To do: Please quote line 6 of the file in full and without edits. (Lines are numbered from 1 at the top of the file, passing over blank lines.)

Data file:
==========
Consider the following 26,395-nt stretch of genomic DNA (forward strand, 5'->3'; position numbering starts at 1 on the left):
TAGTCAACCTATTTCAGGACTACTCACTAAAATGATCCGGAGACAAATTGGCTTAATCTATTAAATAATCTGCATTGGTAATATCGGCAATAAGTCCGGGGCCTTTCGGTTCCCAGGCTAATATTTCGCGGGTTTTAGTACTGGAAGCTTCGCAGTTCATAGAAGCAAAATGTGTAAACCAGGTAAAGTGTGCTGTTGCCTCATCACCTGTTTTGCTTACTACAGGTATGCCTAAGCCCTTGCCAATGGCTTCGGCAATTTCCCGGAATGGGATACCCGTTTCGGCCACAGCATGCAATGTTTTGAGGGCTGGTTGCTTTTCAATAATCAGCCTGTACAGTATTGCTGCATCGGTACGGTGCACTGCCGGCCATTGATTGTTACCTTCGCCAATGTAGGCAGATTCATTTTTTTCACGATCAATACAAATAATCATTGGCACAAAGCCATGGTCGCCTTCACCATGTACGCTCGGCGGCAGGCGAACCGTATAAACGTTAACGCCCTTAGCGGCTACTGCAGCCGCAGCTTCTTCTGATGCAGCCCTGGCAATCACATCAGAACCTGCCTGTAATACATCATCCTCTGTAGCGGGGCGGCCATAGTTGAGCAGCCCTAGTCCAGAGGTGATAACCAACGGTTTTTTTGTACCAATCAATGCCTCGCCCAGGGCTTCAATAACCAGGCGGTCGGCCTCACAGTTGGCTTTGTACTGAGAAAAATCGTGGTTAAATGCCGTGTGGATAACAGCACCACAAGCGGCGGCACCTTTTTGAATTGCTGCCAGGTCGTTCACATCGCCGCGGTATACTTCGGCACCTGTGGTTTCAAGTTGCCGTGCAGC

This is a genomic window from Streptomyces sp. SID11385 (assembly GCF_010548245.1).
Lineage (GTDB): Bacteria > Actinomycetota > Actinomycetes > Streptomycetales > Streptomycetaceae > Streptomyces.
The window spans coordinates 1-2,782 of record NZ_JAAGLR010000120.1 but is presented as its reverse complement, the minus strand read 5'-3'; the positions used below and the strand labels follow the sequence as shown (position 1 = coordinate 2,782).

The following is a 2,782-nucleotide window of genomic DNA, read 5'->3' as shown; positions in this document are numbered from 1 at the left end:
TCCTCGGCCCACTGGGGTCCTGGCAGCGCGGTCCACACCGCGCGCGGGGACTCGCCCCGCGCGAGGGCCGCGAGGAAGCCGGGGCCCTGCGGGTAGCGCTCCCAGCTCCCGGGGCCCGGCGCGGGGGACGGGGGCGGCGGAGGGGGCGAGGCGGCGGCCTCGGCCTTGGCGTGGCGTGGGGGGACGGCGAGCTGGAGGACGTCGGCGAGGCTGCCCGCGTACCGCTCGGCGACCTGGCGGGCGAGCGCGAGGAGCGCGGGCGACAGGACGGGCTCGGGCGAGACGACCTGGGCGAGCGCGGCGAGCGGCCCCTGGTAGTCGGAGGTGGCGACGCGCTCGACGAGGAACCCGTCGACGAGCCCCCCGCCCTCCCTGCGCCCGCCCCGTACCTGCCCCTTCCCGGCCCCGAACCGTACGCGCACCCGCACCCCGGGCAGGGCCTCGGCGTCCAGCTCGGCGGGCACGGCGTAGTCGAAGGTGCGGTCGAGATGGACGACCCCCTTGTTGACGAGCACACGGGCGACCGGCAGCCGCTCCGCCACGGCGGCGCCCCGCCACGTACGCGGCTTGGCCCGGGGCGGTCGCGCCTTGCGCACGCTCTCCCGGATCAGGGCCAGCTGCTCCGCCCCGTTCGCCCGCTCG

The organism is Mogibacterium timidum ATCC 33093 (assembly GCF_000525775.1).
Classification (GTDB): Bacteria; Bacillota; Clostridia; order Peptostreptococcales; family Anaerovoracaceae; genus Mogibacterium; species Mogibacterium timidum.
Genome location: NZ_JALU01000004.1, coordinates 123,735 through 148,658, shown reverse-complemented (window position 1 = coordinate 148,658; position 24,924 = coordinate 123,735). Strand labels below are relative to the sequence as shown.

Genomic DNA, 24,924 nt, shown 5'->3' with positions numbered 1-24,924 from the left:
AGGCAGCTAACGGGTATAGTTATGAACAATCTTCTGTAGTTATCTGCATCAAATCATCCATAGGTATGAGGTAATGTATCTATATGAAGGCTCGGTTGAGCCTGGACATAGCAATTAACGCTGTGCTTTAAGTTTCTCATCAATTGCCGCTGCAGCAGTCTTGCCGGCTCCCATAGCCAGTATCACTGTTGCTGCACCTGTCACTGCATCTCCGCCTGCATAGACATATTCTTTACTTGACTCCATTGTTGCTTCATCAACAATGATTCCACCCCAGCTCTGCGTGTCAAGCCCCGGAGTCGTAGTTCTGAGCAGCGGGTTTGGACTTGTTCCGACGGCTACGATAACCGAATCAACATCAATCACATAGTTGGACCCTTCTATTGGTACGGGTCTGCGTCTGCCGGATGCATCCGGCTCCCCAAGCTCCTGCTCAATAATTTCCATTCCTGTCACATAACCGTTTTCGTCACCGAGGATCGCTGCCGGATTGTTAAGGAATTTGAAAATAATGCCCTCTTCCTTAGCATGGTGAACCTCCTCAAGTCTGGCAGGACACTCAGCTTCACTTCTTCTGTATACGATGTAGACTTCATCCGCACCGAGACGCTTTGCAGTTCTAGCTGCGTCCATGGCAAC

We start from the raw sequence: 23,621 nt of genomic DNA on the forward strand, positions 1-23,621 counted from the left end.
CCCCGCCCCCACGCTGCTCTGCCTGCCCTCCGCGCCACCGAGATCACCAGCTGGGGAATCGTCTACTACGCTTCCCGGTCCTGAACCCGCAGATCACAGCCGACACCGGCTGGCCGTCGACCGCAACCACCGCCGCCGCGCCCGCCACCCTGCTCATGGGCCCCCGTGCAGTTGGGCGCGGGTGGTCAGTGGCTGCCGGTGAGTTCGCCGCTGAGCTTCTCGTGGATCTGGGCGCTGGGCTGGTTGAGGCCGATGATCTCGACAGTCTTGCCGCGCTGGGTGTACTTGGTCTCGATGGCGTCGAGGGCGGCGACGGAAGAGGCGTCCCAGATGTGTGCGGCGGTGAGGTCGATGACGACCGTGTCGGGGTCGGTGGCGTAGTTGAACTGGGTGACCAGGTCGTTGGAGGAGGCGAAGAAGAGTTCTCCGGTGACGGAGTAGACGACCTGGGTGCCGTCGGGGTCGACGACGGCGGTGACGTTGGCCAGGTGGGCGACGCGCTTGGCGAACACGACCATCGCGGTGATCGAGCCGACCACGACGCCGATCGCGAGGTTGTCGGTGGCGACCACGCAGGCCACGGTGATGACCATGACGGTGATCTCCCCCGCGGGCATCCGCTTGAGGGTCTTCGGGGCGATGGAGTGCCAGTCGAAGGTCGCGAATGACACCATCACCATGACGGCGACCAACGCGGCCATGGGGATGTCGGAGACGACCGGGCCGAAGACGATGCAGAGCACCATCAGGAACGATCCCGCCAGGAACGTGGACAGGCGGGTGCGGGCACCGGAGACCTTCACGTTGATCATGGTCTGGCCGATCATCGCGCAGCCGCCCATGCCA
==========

The following is a 2,782-nucleotide window of genomic DNA, read 5'->3' as shown; positions in this document are numbered from 1 at the left end: